PostPosted: December 10th, 2017, 6:26 pm 
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Joined: March 22nd, 2012, 6:19 pm
Posts: 476
mtratcliffe wrote:
Great finds, Justin! That Mud is especially excellent. I recently found some habitat like that here in Fairfax County, VA and look forward to scouring it come spring for some Muds. Someone told me they've been found there before. Did you find yours under a log or in leaf litter?

Maryland is my home state but I've never herped there much outside of Anne Arundel County. Looks like you found all of the best species to be found in your part. I've got a few friends who jet over to Southern MD on occasion to flip - I wonder if they hit the same spots as you?


Thanks Matt.

I've had a lot of fun herping in Maryland. I usually herp with my Dad (a bit more often with friends and acquaintances now that i'm by myself and a college student) so most of the places I know are from my google earth adventures. If I can find them, other people can too.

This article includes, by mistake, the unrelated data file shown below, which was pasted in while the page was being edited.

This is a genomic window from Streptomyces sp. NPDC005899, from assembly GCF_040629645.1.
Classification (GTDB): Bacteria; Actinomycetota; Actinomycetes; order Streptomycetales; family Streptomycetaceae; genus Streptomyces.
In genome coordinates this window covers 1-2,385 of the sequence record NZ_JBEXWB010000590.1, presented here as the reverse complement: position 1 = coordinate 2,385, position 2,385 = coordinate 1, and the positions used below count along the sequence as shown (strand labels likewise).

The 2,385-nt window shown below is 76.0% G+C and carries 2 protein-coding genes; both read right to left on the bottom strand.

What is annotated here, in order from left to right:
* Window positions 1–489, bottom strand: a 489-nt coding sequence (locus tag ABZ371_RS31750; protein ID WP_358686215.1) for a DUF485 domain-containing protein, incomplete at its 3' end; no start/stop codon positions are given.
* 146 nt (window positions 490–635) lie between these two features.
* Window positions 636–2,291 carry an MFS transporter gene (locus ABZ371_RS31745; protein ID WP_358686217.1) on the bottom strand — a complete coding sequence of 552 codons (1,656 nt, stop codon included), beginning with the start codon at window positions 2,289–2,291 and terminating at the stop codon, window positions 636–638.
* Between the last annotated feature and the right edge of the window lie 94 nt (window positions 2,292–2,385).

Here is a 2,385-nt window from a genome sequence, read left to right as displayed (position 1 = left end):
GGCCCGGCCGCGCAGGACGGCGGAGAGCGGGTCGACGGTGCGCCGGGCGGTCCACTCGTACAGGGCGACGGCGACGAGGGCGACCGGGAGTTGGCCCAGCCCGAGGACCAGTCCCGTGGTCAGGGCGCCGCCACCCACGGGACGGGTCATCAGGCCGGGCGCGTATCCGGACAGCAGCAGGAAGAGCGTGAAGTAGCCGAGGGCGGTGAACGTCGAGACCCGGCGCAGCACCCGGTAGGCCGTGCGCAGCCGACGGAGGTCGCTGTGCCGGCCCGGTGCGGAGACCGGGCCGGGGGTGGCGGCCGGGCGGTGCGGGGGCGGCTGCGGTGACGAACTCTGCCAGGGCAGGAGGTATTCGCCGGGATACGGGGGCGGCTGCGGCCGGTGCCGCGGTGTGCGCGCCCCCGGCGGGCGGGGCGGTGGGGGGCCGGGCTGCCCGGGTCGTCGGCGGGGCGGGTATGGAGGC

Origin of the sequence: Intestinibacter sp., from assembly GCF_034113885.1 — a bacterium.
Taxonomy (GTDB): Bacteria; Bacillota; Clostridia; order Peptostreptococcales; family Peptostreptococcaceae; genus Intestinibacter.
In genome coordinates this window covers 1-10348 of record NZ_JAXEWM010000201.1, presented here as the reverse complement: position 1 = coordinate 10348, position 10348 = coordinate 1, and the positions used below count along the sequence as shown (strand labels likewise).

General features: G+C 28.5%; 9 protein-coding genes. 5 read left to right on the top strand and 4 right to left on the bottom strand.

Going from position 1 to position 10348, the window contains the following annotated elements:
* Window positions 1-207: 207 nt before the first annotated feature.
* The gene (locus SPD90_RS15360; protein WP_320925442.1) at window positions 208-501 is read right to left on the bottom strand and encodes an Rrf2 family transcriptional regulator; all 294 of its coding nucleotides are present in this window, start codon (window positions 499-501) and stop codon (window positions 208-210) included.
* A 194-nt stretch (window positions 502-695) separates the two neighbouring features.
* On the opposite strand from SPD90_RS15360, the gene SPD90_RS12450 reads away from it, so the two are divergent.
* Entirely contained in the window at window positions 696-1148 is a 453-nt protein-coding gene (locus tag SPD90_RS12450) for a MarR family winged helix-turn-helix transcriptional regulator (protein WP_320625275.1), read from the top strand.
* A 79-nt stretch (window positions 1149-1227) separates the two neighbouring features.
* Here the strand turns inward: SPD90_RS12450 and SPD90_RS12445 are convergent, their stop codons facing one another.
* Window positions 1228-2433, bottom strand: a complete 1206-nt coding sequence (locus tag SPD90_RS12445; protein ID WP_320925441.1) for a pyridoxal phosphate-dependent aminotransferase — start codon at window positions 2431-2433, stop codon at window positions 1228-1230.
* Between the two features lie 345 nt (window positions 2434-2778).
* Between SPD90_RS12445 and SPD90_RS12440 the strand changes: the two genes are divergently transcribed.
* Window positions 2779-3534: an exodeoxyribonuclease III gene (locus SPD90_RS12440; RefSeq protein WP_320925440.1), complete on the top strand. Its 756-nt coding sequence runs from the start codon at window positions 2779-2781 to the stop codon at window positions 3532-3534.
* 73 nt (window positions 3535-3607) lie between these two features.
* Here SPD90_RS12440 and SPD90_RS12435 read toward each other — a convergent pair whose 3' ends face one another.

The muds were weird. I didn't find any under large logs, but they were under smaller "bark like" pieces or really rotten, decomposed ones a few feet away from the main watery areas of the seep. Strangely enough, there were no Dusky Salamanders. Maybe it was the time of the year. They are definitely around most of the coastal plain.

– Justin


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 Post subject: Re: More Boards – 2nd Half of 2017 (NJ and MD)
PostPosted: December 11th, 2017, 12:14 am 
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Joined: June 10th, 2010, 7:37 pm
Posts: 1591
Location: San Francisco, CA
Great write up, man! Really enjoyed living vicariously through it all. Looks like a great year for you. Nice pics, too!


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 Post subject: Re: More Boards – 2nd Half of 2017 (NJ and MD)
PostPosted: December 11th, 2017, 7:02 am 

Joined: September 22nd, 2012, 5:13 pm
Posts: 440
Very nice Justin!


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 Post subject: Re: More Boards – 2nd Half of 2017 (NJ and MD)
PostPosted: December 12th, 2017, 9:01 am 
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Joined: June 11th, 2010, 9:46 am
Posts: 190
Very nice finds. I have always wanted to make it up to herp MD.

FH